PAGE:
The Architecture of Innovation - SOLD OUT
September 13, 2018, 6:30PM
Most companies struggle with how to generate and commercialize their innovative ideas. Companies often don’t get innovation “right” because far too little attention has been paid to the power of incentives in shaping the behaviour of those individuals who design and commercialize innovations. Without rewards, good ideas languish. To succeed, innovation needs to be grounded in the economics of how firms are organized, be incentivized from the inside, and exist as part of an organization’s DNA.
For the Tangerine Lecture in Finance, participants will learn how to build an innovation infrastructure. Josh Lerner, Professor of Investment Banking at Harvard Business School, will outline how to establish the right incentives to drive innovation in your organization.
Drawing from the insights in his book, The Architecture of Innovation: The Economics of Creative Organizations, Lerner will present a new hybrid approach that combines the best features of the corporate research lab and venture capital-backed innovation. Through examples from companies in an array of industries, he illustrates how the hybrid “third way” solves the incentive problems faced by companies that seek to foster innovation.
Tangerine Lecture in Finance
Thursday, September 13, 2018
6:30-7 p.m. – Registration and reception
7-8 p.m. – Presentation from Professor Josh Lerner on building an innovation infrastructure
8-8:30 p.m. – Q&A
Location: Ivey Toronto Centre, King and York Street, Toronto.
Tickets: $30 (non-alumni), $25 (alumni), $20 (current students)
Topics You Will Explore
- What are the common mistakes made by companies that struggle to commercialize innovative ideas;
- The crucial role of incentives in shaping the behaviour of individuals who design and commercialize innovations; and,
- A hybrid approach to promote corporate innovation that combines the best features of the corporate research lab and venture capital-backed innovation.
About the Speaker
Josh Lerner is the Head of the Entrepreneurial Management Unit and the Jacob H. Schiff Professor of Investment Banking at Harvard Business School. Much of his research focuses on venture capital and private equity organizations and is collected in three books: The Venture Capital Cycle, The Money of Invention, and Boulevard of Broken Dreams. He also examines policies on innovation and how they impact firm strategies, which is discussed in the books Innovation and Its Discontents, The Comingled Code, and The Architecture of Innovation. Lerner also co-directs the National Bureau of Economic Research’s Productivity, Innovation, and Entrepreneurship Program and serves as co-editor of its publication, Innovation Policy and the Economy. He founded and runs the Private Capital Research Institute, a nonprofit devoted to encouraging access to data and research about venture capital and private equity, and has been a frequent leader of and participant in the World Economic Forum projects and events. Among other recognitions, he is the winner of the Swedish government’s Global Entrepreneurship Research Award. He has been named one of the 100 most influential people in private equity by Private Equity International magazine and one of the 10 most influential academics in the institutional investing world by Asset International's Chief Investment Officer magazine.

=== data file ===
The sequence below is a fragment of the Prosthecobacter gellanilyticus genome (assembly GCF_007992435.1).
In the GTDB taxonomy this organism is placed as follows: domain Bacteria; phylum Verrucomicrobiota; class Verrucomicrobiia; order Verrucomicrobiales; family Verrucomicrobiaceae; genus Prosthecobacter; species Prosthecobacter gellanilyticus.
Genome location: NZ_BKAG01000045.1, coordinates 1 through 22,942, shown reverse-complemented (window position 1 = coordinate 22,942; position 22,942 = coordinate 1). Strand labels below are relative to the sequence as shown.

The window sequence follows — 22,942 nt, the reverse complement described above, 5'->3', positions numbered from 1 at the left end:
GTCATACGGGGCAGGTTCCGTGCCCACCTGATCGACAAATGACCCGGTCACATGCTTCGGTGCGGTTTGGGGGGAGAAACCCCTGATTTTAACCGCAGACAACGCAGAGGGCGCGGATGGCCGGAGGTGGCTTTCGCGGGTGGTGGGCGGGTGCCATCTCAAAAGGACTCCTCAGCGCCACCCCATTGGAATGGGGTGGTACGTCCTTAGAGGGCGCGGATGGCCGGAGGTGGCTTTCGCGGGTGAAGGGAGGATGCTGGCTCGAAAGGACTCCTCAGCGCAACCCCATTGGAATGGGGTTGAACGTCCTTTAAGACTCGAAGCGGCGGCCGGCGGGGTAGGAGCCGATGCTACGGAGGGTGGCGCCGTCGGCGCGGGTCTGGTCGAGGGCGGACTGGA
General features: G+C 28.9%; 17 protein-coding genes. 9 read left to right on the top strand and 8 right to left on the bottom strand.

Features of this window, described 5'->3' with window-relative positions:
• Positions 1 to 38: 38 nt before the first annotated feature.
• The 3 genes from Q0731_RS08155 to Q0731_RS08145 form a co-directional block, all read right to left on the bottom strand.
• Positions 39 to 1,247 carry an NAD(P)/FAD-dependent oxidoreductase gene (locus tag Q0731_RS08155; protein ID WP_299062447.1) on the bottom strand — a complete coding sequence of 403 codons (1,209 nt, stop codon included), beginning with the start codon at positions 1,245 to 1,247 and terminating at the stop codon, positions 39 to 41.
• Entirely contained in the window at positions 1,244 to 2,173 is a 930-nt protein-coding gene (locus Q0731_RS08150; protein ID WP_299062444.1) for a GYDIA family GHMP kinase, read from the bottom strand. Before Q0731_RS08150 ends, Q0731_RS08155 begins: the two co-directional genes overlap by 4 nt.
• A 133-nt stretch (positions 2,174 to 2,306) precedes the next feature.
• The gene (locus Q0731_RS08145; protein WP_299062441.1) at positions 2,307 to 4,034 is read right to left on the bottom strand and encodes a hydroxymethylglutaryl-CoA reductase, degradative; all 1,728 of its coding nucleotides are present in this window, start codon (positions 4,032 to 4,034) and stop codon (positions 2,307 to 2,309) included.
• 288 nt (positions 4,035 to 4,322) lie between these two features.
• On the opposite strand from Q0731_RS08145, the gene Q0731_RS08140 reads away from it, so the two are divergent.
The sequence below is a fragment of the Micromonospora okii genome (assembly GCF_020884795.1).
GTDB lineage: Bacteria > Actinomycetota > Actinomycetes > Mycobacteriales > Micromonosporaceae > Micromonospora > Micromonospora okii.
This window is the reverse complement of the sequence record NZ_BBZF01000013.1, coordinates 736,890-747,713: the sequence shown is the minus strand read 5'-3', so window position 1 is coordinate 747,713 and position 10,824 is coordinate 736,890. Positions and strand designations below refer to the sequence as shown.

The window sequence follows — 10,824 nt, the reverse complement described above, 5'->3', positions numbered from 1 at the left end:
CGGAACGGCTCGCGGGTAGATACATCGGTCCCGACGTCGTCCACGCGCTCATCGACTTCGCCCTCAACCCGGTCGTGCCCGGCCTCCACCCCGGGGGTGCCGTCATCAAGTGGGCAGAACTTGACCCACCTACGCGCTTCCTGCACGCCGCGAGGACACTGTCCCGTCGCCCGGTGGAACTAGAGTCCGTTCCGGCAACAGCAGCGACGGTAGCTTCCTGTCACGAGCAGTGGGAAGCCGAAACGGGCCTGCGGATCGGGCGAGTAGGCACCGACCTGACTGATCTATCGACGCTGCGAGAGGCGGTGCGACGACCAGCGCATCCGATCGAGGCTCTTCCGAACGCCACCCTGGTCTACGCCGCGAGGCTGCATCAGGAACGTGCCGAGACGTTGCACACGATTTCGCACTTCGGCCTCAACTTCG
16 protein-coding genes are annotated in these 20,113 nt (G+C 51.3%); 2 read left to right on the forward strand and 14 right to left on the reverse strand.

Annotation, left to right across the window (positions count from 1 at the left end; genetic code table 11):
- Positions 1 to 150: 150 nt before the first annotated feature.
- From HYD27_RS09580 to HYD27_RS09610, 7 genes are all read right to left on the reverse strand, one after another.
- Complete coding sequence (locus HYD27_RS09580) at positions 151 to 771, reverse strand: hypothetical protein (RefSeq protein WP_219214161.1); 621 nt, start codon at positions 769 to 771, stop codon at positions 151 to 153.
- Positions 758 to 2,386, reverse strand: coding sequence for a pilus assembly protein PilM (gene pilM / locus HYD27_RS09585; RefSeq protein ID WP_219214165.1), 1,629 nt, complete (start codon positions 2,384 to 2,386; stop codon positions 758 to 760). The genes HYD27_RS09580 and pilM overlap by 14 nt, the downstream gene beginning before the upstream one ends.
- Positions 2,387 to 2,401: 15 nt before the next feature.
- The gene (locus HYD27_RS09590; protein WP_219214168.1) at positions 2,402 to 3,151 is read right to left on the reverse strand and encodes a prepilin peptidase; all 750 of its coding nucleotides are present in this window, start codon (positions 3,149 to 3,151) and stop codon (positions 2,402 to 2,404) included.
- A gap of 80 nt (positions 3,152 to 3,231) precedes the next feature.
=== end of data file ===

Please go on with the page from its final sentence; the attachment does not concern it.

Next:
About the Moderator
Michael King is an Associate Professor of Finance, Co-director of the Scotiabank Digital Banking Lab, and holds the Tangerine Chair in Finance. He joined the finance group at the Ivey Business School in 2011 after two decades working in international financial markets, both in the private and public sectors. King began his career in investment banking and trading working between 1990 and 1998 in New York, London, and Zurich with Credit Suisse and RBC Dominion Securities. During this period, he obtained the Chartered Financial Analyst (CFA) designation. After completing his PhD at the London School of Economics in 2001, King joined the Bank of Canada in Ottawa where he worked in increasingly senior positions in the financial markets and international departments. From 2006 to 2008, he also taught part time on the Queen's Executive MBA program. From 2008 to 2011, He worked for the Bank for International Settlements (BIS) in Basel, Switzerland, where he contributed to the analysis of the global financial crisis, wrote about developments in international financial markets for the BIS Quarterly Review, researched the economic implications of the revised Basel Capital Adequacy Accord (Basel III), and analyzed the results of the 2010 Triennial Global Foreign Exchange survey.
About the Tangerine Lecture in Finance
The Tangerine Lecture in Finance series, sponsored by Tangerine Bank, brings you thought-provoking and practical information about the world of finance.